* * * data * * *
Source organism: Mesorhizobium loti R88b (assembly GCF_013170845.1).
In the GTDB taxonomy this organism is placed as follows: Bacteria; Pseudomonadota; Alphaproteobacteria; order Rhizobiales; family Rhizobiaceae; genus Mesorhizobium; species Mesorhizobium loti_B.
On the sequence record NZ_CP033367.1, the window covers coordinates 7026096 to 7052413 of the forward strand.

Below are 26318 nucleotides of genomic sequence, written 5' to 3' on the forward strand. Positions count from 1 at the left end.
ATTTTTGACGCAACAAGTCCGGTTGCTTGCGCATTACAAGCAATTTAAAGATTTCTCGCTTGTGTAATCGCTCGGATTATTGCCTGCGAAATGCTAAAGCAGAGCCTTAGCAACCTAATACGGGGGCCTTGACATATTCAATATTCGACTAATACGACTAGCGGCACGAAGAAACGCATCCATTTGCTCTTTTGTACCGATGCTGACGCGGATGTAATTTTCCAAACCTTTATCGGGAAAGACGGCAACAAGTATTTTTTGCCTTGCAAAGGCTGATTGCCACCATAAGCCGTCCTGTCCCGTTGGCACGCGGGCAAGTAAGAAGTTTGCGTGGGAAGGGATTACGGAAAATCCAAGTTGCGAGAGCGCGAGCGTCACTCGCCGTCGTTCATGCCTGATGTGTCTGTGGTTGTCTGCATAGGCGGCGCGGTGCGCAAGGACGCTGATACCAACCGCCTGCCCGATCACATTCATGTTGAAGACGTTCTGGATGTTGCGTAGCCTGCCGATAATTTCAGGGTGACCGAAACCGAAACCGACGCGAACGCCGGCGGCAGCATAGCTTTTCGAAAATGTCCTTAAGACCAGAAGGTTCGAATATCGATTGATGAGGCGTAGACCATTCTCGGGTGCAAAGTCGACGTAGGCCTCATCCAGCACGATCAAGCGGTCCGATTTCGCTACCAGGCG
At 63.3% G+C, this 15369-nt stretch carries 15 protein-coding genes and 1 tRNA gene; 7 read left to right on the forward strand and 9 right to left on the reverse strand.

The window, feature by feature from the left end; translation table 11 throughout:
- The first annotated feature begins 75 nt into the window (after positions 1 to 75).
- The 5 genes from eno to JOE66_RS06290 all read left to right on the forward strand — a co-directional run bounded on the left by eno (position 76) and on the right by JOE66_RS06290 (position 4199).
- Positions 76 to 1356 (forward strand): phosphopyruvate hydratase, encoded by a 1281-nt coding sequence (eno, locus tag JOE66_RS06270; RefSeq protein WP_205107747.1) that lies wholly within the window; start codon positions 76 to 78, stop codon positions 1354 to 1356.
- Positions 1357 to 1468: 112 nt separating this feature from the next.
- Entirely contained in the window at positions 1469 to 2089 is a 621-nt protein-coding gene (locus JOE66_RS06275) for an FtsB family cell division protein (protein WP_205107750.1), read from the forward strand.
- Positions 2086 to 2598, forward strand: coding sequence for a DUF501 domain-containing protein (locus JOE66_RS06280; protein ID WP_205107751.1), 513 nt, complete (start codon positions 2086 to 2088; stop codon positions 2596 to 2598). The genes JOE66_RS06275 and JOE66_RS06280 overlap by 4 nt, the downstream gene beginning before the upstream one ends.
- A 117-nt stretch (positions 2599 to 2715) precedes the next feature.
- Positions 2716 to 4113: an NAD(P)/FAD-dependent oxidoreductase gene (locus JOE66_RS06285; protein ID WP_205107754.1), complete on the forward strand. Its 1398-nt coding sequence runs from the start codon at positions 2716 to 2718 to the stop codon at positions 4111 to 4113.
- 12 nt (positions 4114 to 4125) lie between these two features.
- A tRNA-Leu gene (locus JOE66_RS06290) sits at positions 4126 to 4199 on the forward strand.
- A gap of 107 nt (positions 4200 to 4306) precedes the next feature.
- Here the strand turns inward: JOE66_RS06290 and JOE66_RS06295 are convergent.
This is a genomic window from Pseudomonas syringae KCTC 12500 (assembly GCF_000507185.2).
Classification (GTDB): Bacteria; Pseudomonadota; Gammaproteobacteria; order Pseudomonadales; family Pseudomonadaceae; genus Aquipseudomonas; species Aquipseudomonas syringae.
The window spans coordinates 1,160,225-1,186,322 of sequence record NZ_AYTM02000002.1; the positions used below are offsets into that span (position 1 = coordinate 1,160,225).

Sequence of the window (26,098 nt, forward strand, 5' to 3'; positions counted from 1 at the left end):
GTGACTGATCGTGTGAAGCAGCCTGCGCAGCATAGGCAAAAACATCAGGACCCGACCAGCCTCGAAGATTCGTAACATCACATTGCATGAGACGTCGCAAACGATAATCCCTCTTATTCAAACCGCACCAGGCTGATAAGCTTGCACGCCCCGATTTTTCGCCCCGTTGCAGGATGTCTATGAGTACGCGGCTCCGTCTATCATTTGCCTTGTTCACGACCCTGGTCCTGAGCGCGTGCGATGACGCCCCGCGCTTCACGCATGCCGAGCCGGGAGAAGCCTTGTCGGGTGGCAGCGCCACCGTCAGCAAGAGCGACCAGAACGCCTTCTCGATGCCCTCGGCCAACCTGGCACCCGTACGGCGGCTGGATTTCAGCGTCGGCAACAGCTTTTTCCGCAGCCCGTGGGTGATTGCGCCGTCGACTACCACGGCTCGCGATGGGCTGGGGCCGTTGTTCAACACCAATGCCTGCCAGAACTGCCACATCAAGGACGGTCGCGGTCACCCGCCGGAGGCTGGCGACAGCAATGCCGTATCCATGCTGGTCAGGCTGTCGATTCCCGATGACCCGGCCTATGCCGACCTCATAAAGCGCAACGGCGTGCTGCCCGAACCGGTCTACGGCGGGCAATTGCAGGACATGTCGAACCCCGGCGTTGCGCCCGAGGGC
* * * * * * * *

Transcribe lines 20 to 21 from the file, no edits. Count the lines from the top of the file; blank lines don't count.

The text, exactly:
This is a genomic window from Pseudomonas syringae KCTC 12500 (assembly GCF_000507185.2).
Classification (GTDB): Bacteria; Pseudomonadota; Gammaproteobacteria; order Pseudomonadales; family Pseudomonadaceae; genus Aquipseudomonas; species Aquipseudomonas syringae.